Eventually a new charter, changed in part under pressure from the NAACP, removed the sponsorship requirement and the ban on members outside Prince George’s County, and allowed in members from D.C. This made increasing membership easier at a time when it was sorely needed, as people from Brookland began to join immediately.

“Economics has a way sometimes of changing policy,” says State Delegate Doyle Niemann (D-47), who served on the pool board from 1983 to 1997. “By the time I joined in 1980, the focus was on what we can do to keep it open. There were not enough members to support the pool ”

The physical structure of the pool was becoming increasingly run down. The gutters were collapsing and the pool was leaking large amounts of water. To pay for some repairs, Niemann and other board members secured a loan and sold an unused lot next to the pool to M-NCPPC.

Through the late 1990s, the financial health of pool was somewhat “touch and go” according to Niemann and others. In 1997 the pool operated at a loss, in 1998 the pool made money, in 1999 the pool operated at a loss, and then for a few years it operated in the black.

At around that time the board had paid off its 1980s loan, and recognized the need for some major work. The plan was for work to be completed off-season, before the pool opened in 2004, but construction delays prevented the pool from opening until July 19.

That year there were only 134 members, and even that number largely because families were required to maintain membership to be part of swim team. The swim team practiced at Trinity and other locations, and held many “land practices.”  Nearly half of the members asked for a partial refund when the season was over.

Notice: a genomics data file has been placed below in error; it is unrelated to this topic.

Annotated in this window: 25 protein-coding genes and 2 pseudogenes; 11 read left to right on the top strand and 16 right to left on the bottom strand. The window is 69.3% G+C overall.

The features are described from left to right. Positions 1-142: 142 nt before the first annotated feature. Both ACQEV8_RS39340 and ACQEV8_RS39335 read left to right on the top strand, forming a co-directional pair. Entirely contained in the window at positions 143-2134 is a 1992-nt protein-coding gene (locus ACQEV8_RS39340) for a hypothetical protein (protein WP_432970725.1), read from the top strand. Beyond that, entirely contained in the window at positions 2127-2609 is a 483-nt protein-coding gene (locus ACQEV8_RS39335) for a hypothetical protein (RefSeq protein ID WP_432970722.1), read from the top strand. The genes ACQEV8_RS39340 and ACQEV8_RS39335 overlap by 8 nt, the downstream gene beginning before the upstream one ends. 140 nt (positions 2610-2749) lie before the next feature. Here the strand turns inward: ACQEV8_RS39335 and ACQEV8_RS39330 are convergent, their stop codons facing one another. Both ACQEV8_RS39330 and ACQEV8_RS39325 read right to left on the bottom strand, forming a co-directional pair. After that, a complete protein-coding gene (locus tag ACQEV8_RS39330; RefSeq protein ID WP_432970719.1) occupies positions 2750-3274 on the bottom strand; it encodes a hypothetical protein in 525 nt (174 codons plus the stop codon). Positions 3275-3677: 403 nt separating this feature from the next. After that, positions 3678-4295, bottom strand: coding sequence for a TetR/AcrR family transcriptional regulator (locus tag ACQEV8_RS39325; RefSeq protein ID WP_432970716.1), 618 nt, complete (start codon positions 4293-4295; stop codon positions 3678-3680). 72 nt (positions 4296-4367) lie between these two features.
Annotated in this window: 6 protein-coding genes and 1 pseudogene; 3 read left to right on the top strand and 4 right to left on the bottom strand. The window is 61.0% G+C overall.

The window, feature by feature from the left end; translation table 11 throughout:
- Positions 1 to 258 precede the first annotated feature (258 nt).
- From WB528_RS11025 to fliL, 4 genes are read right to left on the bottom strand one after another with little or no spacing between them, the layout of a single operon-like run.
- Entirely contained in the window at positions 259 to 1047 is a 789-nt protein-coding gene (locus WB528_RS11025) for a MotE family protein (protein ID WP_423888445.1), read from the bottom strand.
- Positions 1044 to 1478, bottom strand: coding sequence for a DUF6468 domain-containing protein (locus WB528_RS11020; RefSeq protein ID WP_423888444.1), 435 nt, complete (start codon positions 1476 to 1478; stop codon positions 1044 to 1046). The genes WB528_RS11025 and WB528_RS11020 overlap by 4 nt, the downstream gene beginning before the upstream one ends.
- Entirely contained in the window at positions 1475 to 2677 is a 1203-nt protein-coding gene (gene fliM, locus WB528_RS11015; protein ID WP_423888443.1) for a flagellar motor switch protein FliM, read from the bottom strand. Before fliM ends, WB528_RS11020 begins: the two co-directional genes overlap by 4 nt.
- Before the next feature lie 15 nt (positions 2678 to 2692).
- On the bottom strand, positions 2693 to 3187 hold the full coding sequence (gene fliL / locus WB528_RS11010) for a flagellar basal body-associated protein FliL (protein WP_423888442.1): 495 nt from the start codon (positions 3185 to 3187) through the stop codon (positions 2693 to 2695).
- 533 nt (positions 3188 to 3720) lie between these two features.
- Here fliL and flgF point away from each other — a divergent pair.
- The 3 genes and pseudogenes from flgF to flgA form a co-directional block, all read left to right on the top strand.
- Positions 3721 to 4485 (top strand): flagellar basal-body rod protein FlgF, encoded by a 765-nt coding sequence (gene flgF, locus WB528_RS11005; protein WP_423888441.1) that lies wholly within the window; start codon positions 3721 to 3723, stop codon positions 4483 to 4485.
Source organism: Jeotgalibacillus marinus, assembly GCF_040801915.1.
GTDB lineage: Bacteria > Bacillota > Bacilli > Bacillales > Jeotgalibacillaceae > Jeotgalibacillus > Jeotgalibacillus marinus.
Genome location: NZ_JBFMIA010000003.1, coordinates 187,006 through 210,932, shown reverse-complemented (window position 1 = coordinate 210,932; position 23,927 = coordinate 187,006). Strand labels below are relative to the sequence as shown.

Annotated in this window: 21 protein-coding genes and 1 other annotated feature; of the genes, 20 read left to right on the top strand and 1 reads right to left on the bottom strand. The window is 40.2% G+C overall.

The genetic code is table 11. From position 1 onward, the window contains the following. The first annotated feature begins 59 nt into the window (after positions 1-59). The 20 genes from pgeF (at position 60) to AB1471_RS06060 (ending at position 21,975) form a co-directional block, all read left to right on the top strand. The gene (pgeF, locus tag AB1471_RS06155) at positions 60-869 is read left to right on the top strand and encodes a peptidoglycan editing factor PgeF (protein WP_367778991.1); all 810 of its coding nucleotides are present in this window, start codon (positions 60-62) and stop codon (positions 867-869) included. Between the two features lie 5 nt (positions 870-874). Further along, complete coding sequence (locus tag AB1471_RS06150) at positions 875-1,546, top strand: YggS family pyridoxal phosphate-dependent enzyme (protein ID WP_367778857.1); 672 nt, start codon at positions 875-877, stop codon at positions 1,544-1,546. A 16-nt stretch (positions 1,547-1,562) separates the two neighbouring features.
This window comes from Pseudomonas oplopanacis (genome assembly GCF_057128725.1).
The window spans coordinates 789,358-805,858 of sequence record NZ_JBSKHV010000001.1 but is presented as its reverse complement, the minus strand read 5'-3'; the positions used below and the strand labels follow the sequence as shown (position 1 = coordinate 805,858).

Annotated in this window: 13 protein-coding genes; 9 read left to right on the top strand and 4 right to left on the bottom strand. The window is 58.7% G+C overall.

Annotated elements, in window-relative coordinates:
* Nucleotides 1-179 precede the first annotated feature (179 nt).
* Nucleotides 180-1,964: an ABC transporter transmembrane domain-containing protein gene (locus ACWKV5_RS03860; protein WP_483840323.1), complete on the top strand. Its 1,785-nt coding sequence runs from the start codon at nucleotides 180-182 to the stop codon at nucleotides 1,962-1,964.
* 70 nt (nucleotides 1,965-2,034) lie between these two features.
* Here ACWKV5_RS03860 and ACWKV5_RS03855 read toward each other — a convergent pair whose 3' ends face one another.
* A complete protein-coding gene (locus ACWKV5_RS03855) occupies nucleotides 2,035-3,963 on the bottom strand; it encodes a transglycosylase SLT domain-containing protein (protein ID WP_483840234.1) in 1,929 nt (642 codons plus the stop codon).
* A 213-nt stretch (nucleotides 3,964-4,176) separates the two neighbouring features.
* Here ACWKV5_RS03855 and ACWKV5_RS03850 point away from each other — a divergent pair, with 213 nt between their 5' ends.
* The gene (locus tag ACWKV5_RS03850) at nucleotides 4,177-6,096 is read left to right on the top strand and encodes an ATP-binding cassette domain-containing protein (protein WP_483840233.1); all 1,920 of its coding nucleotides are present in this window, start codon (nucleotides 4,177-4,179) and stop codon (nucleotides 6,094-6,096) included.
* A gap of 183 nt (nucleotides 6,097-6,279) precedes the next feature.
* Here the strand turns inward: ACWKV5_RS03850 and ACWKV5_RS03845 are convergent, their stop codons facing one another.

The pool stayed open until the end of September, holding the first of its annual “Oktoberfest” and the following year the pool upped its communication and outreach, with advertisements, open houses, “countdown to splashdown,” and  co-op credit for referring members.  Board member Ken Carter introduced the practice of having live bands play regularly, which drew in additional guests and spread the word of mouth.  Current board member David McCandlish notes that that year’s upgrades to the facilities were also a draw.

Wijesinghe said that in the following years, there were approximately 160 members, then 200, then 300 – and then the growth became exponential.  In June 2011, at their first meeting of the year, the members called for a cap. So the number was frozen at the then-current level: 675 memberships, representing approximately 2,400 people.

The new memberships allowed for improvements, including expanded hours, a slide, and more grills on the property. Yet longtime members are wistful about the time when it seemed like all the members were from Hyattsville and Mount Rainier. “I liked it better when we were in the red,” jokes Hyattsville’s Judy Kendall. “My favorite thing was green space with just a few picnic tables, and I just saw the green space getting eaten up.”

Whatever the factors behind the exponential growth, dealing with the growth became something of a challenge. The cap created a sense of scarcity.  Now, according to Membership Director Tanya Renne, instead of approximately 30 percent turnover each year, turnover is down to seven percent.

Renne is hopeful that the waiting list will decrease, in part as swimmers discover other nearby pools, including the Adelphi Pool on Riggs Road, less than five miles from Hyattsville.

Dawn Nichols, a Hyattsville resident since 2006, joined Adelphi Pool in 2008, for the shady toddler pool and the friendly faces she found there.  As her children have grown, she’s come to appreciate “the vintage metal slide that has become a rite of passage when young swimmers pass their swimming test.”

The Adelphi pool is in a different phase in its demographic trajectory, and is actively seeking members. The number of Hyattsville memberships alone has climbed to 50 at last count.